Squamous cell carcinoma most common.
Commonest benign tumour (rare)
Arises from lateral wall of nasopharynx
of the skull.
Gross: tougth rubbery tumour with
degree of vascularity.
Histology: vascular space with no
contractile elements, surrounded by fibrous tissues.
Incidence: virtually all males.
Age: at puberty but could vary.
· Nasal obstruction.
· Nose bleed.
· Otitis media with effusion.
Signs: Mass which is smooth, lobulated
Lateral view plain X-ray: mass in
the nasopharynx, should be differentiated from adenoid and antrochoanal polyps.
Angiography: would show vascular
CT scan: shows the extent of the
MRI scan: Best with Gadolenium enhancement.
Biopsy is risky.
Embolization: to reduce the vascularity
Surgery: treatment of choice cross
match for several untis of blood.
How staging helps the treatment:
Stage I: Tumour limited to nasopharynx
Stage II (A) Tumour spread to ethonoid,
Lateral spread to pterego palates fossa, infra temporal fossa,
Stage III Superior
and lateral spread.
Stage IV Intra
cranial extension craniotomy.
Commonest tumour of the nasopharynx, common in Chinese race
accounting for up to 18% of all malignancy in China.
Genetically determined susceptibility HLA A2.
EB virus (Epstein-Berr Virus) infectious in early life.
The integration of the genomes of the virus into chromosomes
in the nasopharynx.
Some environmental neoplastic transformations that gain entry
into infected cells. (Salt fish ingestion in China.) Nitrosamine.
male: female = 2:1
Age: 5th decade.
30% nasal symptoms: obstruction, bleed.
20% Neck gland (metastasis)
20% cranial nerve palsy IX, X, XI,
Check for push of the soft palate
downwards, fluid in the ears, paralysis of the tongue, III, IV, VI eye movement, trismus and facial numbness.
Neck examinations distant spread to
lungs, liver and bones.
EBV sorology for high risk patient and IgA antibody for the
VCA (viral capside Antigens)
Plain X-ray: destruction of base of
skull 30% and chest X-ray indicated.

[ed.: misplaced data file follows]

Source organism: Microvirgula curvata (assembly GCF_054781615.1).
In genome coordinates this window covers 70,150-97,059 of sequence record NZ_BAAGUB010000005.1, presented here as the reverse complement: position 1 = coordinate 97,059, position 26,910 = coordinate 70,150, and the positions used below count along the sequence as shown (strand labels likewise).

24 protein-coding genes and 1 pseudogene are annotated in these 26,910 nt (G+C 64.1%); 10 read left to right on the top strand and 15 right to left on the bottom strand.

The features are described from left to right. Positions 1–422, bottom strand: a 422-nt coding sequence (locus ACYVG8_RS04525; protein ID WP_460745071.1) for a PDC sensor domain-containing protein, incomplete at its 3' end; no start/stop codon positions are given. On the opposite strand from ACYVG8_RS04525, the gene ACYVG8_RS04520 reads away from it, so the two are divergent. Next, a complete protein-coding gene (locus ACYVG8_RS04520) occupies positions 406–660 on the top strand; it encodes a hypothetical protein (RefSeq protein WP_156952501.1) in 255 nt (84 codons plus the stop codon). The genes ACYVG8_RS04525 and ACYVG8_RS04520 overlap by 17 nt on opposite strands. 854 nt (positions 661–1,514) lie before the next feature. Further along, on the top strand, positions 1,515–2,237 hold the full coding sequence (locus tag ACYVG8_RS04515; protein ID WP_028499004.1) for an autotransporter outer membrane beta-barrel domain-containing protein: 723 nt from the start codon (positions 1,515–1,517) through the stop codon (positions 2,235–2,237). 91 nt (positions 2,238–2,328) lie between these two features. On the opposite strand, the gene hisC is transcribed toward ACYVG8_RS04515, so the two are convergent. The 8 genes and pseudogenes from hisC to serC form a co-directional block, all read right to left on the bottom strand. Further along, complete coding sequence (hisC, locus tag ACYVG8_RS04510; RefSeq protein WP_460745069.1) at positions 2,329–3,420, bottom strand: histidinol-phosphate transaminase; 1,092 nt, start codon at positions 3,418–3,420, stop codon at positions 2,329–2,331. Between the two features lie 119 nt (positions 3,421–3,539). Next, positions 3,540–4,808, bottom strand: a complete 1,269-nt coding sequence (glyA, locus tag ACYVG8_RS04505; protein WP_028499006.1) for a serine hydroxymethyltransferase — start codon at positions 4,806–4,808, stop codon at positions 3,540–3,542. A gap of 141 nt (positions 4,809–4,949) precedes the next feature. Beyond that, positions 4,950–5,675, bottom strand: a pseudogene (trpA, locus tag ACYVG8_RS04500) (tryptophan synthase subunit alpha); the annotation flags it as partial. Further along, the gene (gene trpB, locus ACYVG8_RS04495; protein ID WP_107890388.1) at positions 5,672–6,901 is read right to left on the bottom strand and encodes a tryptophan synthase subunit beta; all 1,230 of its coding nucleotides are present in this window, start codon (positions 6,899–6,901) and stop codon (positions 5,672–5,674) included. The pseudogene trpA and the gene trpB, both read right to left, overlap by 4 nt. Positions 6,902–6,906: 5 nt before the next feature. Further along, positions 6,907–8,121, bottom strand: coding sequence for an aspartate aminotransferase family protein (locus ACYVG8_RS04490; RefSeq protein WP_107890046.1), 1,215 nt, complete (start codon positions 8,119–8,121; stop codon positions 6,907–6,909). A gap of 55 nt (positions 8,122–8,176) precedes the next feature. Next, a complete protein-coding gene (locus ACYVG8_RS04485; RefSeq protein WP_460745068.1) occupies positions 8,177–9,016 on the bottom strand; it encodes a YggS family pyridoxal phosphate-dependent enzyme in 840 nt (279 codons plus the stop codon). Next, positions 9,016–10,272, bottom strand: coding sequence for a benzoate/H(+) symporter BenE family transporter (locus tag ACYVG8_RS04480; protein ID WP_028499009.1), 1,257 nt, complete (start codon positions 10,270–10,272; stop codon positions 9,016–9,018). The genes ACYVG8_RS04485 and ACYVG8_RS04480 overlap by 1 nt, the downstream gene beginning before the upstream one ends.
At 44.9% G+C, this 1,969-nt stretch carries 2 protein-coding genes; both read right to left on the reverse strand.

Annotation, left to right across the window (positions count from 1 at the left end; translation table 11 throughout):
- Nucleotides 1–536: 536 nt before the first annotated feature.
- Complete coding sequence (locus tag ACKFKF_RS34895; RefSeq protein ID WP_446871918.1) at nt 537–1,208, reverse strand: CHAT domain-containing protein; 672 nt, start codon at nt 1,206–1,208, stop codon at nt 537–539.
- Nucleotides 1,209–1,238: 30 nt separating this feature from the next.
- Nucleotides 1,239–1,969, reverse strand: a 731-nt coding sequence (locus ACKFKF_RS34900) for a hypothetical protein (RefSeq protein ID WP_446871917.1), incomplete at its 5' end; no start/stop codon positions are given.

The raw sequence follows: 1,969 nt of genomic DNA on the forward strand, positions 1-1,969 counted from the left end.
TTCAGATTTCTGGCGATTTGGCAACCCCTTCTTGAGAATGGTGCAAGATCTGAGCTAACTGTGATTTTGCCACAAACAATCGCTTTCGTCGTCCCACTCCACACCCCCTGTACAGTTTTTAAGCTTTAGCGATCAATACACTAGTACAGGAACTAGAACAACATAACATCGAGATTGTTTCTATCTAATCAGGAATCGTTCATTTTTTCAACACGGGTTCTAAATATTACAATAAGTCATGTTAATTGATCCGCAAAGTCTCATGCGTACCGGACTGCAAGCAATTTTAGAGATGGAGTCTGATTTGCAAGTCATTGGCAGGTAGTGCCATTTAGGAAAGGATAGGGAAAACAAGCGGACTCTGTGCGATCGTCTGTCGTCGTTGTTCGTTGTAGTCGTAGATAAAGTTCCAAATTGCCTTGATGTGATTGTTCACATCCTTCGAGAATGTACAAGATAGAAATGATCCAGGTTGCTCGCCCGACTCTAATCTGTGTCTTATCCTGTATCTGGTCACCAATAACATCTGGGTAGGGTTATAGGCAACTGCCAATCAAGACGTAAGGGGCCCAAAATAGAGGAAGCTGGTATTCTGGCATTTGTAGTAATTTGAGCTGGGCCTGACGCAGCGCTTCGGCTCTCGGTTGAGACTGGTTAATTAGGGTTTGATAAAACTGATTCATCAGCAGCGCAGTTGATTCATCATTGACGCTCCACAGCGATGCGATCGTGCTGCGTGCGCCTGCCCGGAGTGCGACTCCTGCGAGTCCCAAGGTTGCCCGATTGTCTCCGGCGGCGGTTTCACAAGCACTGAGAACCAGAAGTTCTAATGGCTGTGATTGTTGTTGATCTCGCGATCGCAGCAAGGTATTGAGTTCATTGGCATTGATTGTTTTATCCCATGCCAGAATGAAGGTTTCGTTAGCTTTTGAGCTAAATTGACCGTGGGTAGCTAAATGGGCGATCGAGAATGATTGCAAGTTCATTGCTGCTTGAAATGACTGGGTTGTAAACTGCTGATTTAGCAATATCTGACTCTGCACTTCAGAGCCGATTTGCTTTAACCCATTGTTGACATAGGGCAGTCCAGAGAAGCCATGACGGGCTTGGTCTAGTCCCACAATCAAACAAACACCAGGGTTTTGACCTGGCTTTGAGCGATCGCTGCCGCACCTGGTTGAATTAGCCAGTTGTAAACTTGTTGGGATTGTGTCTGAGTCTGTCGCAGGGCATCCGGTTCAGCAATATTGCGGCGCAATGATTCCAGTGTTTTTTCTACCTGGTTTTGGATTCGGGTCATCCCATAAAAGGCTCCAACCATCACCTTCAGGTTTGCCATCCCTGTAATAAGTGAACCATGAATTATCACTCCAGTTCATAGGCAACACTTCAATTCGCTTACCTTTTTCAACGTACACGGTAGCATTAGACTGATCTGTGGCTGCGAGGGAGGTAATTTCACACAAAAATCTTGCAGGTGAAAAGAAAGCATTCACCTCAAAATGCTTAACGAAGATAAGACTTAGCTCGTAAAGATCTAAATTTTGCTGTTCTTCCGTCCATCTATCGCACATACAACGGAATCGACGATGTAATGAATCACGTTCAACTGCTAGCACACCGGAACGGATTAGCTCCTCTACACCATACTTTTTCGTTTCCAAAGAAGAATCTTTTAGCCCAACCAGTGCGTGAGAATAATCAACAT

CT scan: showed soft tissue involvement
into retropharyngeal and pharapharyngeal spaces, and also intracranial extension.
MRI scan: Best to detect intracranial
Biopsy: from fossa of Rosenmuller
Classification of SCC of nasopharynx:
Based on light microscopy
5 year survival.
Type I: 25% of NPC, well differentiated (keratinised)
Type II: 12% of NPC, variable differentiation
(minimal keratinsation) 50%
Type III: 60% NPC, undifferentiated
TX: primary tumour cannot be assessed.
T0: No evidence of primary tumour.
Carcinoma in situ.
T1: tumour confined to nasopharynx.
T2: Tumour extends to soft tissue.
T2a: tumour extends to oropharynx
and or nasal cavity without parapharyngeal extension.
T2b: any tumour
with parapharyngeal extension.
T3: Tumour invades body structure/
T4: Tumour with intra cranial extension,
cranial nerve involvement, infratemporal fossa, orbital involvement.
Radiotherapy in the treatment of choice,
neck should be included: dose 6500-7000 cGy.
Complication of radiotherapy:
necrosis for the bone.
Surgery: for neck glands (radical
Biopsy nasopharynx for diagnosis.
Chemotherapy: mainly for palliative
Immune therapy: including vaccines
in the future.
Depends on the stage of the tumour
(15% - 75%)
Other pharyngeal tissues:-
Definition: hypertrophy of nasopharyngeal tonsil sufficient